The Eisenhower matrix for decision making directs to schedule time, to do task that is IMPORTANT but not urgent. But, the urgency is not there even at the scheduled time and hence the fate of this quadrant is often procrastination. The primary reason for procrastination in financial planning is starting problem. Perhaps a DIY kit could help with that. But is there a DIY kit/instruction booklet for financial planning? The chances are pretty high! However, more important questions are- do I have time & resources to do it myself? And will an Excel spreadsheet or an online calculator personally understand me and my needs? Such programs are yet to reach that level. Here I endeavor to lay a sample case construct that will help you get started.
A tech entrepreneur in early 40’s with nearly 18 years’ experience, married to a finance professional turned entrepreneur nearing 40’s. They had two daughters.
Current Financial Position
Major Financial Goals
- Maintain current lifestyle after retirement at age 55: Cost of living increases every year due to inflation. So the client will want Rs. 7.8L per year adjusted for inflation post retirement.
- To provide for education and wedding expenses of daughters. Education is a necessity and must be prioritized. Education expenses were modeled over today’s fees for school of client’s choice and higher education cost overseas. Wedding on the other hand, will be towards end of client’s earning period and is a discretionary expense. It may be difficult to put a number on such goal. After some consultation client decided to aim for Rs. 15 L of today’s value for each daughter’s wedding.
Unstated Financial Goals
At the time of our discussion there were no other goals such as new car or holiday abroad as these were either not required or were being comfortably managed from discretionary expense mentioned in table above. But many people do have such aspirational goals.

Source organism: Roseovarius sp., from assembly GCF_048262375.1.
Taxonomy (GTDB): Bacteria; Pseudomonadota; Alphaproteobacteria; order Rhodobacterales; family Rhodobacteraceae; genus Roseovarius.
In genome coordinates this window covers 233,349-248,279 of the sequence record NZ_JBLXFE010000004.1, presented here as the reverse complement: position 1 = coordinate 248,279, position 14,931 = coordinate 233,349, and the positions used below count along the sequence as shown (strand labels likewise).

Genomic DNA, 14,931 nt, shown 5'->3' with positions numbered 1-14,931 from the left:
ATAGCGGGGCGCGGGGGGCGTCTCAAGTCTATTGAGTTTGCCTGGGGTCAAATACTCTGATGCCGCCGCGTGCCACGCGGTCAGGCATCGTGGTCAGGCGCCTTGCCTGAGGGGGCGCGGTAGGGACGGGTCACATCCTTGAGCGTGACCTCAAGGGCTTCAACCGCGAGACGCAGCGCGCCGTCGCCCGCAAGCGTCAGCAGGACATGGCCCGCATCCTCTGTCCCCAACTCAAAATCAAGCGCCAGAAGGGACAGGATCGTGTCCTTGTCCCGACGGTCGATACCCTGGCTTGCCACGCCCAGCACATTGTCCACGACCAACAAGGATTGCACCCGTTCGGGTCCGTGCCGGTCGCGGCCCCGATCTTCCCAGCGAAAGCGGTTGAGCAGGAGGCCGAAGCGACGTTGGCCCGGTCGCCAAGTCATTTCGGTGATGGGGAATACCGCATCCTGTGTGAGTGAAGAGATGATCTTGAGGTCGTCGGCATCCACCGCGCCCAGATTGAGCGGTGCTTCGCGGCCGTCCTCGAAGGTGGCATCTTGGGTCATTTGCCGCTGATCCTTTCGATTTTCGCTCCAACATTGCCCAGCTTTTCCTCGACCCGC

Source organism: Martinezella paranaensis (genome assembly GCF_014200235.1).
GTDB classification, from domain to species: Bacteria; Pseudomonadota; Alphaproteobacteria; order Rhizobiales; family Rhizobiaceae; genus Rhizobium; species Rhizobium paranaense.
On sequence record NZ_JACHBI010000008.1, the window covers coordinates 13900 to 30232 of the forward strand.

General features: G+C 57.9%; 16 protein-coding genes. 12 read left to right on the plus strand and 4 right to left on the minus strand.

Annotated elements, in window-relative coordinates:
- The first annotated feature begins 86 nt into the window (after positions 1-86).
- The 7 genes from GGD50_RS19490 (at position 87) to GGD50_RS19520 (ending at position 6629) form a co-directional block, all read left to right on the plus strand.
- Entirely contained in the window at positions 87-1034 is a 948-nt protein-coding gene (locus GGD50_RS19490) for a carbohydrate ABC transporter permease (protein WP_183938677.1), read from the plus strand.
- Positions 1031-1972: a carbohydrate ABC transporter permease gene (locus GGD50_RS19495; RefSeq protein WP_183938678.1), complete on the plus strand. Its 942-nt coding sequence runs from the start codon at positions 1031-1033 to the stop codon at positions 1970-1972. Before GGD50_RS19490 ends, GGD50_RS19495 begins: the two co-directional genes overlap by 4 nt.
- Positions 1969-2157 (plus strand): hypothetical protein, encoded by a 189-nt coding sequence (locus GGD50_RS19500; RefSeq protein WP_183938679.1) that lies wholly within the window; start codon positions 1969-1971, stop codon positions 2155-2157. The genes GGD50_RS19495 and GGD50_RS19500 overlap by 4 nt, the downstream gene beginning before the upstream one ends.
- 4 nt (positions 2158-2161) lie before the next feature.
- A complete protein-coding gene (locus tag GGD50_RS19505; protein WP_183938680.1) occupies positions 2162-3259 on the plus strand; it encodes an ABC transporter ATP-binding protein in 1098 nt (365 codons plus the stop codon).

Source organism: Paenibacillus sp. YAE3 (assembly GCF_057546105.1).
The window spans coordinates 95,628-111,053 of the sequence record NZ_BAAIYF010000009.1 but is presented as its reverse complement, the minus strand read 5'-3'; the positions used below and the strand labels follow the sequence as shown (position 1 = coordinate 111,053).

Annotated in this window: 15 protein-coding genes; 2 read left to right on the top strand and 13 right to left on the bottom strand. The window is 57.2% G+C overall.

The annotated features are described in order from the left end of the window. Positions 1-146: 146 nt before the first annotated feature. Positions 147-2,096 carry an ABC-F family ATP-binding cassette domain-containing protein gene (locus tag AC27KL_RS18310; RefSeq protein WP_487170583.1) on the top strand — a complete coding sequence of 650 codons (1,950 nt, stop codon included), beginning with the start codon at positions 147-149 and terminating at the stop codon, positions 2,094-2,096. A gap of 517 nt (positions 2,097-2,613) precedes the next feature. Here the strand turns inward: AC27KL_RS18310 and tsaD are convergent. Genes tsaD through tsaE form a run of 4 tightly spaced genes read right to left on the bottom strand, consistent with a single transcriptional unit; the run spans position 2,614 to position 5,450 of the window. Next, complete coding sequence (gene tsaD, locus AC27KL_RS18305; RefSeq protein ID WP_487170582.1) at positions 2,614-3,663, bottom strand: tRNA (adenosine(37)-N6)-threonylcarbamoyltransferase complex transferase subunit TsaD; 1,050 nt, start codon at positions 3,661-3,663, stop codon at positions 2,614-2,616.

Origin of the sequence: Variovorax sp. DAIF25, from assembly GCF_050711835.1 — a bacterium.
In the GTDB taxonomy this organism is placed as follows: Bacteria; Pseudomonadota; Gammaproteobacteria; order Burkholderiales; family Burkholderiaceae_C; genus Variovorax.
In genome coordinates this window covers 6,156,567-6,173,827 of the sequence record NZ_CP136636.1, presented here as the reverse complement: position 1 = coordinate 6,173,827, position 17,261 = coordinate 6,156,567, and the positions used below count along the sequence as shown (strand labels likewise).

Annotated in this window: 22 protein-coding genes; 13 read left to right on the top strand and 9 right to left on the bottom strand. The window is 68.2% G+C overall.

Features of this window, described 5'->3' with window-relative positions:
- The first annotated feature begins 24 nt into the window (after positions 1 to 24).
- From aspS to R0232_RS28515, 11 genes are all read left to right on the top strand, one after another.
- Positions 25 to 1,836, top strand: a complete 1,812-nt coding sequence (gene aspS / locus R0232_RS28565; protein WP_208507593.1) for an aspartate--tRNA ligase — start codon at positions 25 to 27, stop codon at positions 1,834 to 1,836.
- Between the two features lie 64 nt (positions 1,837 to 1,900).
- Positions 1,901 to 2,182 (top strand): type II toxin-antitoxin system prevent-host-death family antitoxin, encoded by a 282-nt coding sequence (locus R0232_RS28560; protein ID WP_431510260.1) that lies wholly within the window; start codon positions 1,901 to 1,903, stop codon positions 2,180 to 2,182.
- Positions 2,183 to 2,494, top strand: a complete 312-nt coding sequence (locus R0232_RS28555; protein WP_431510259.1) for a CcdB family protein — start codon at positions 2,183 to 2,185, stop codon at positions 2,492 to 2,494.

While looking through a telescope, a millimeter movement in the tube towards your eye results in focus shifting by a few kilometers in your frame. Similarly, even though one is earning comfortably today, like our client, everyone is concerned about shortfall risk- that is whether the goals will be sufficiently funded at the time they become due.
This is because both inflation and returns compound over longer term and result in telescope-like effect. If the investment portfolio doesn’t generate returns in excess of inflation (real returns) over longer term then the value of goal will be higher than the provision.
The ultimate objective of financial planning is to comfortably meet financial goals and have mental peace in the journey. Generating returns is means to achieve these goals and not an objective. Behavioral analysis aids to address the later part of the objective.
Behavioral analysis reveals following biases-
Familiarity – Investments in real estate were mainly due to the comfort in asset class.
Status Quo– Reluctance to divest from real estate despite being convinced that there are better options.
Lack of self-control– Expenses funded by credit card and personal loan despite high income level. A part of it was unawareness of 36% annual interest on credit card loans.
However, client was open to let go of investment control and assume oversight responsibility. He was rational and responsive to revelations of risk-return dynamics of various asset classes. The factors discussed here, along with many other forms a client’s case and aid in decisions regarding asset allocation and selection of investment instruments.
This, along with risk profiling helps to decide whether client can tolerate risk. The purpose here is to get you started with understanding yourself and collect data. I am deliberately not putting any analysis and solution because, in my experience this leads to reverse-engineering: people try to frame the case keeping in mind the solution they desire. The objective is to find a key that opens the lock not the other way round!